Organizations Designed for Disengagement and the Journey to an Agile Culture
“It would seem that organizations are designed for disengagement.” So said Jim Keane, CEO of Steelcase at the recent Drucker Forum in Vienna. Keane began his presentation with a slide that had the single figure “87%” on it. “That’s the global percentage of the workforce that is not actively engaged in their work.” He deftly made the point that you don’t get that sort of “performance” randomly, but (perhaps unknowingly) “on purpose” because of the way we’ve come to continue to design our organizations on the model of the industrial revolution’s “factory,” with its repetitive jobs, functional siloes, and hierarchy of decision-making that tends to push all decisions upward. Committed to such a model, executives spend their time trying to create sophisticated incentive schemes to get workers to “do” their jobs, rather than thinking of making jobs something people want to do. Keane asks, “Could it be that by creating efficient, repeatable, scalable business processes, we have engineered the meaning out of work? We hire diverse people with different skill sets, and we ask them to do the same job, the same way as everyone else. We set up rules and metrics to reduce errors through conformity and drive productivity through incentives and punishments. We are hoping that being less bad will somehow make us good. We don’t dare to dream about being great. In fact, in these engineered workplaces, an employee would have to break the rules to do something remarkable.” (see his post on “Meaningful Work” on the Drucker Forum Europe Blog)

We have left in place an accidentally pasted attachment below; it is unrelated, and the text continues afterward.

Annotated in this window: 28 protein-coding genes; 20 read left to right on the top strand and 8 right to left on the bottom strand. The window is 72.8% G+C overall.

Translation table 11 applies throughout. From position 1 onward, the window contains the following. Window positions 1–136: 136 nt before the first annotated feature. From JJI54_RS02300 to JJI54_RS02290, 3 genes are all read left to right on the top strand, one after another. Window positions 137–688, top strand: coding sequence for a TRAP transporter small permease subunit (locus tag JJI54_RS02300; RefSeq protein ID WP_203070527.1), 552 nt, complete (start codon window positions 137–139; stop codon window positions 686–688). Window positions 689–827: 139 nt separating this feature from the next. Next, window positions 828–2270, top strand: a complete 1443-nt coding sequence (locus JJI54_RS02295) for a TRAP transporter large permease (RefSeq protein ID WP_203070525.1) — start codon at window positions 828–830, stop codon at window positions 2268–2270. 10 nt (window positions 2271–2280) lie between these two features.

A very thoughtful presentation from someone whose work experience is with a 100+ year old “manufacturing” organization. Keane comes across as a very clear-eyed optimist about the possibilities of doing things differently in organizations.
I had the good fortune to be able to attend this year’s Drucker Forum thanks to my participation in the Scrum Alliance’s Learning Consortium that examined emerging practices from companies in the creative economy. From a variety of companies (big and small, relatively young and relatively old, European and American, “high tech” and hard core manufacturing), we found a set of similar practices that supported “organizational cultures that are at once good for those doing the work, for those for whom the work is done, and for the financial health of the organizations themselves.” Some of these practices include focus on added value and innovation for customers, managers who are enablers rather than controllers, communication that is open and conversational, and physical workspaces that are noticeably open, egalitarian, and collaboration friendly.
The theme of this year’s Forum was “Claiming Our Humanity: Managing in the Digital Age.” Many of the ideas presented at the Forum—like the ones presented by Jim Keane and the ones presented by the Learning Consortium—dovetail with the mission of the Center for Innovative Cultures: helping organizations thrive by unleashing the talent, passion, and potential of people at work. Exciting times!
You can download the Learning Consortium’s complete report by clicking below: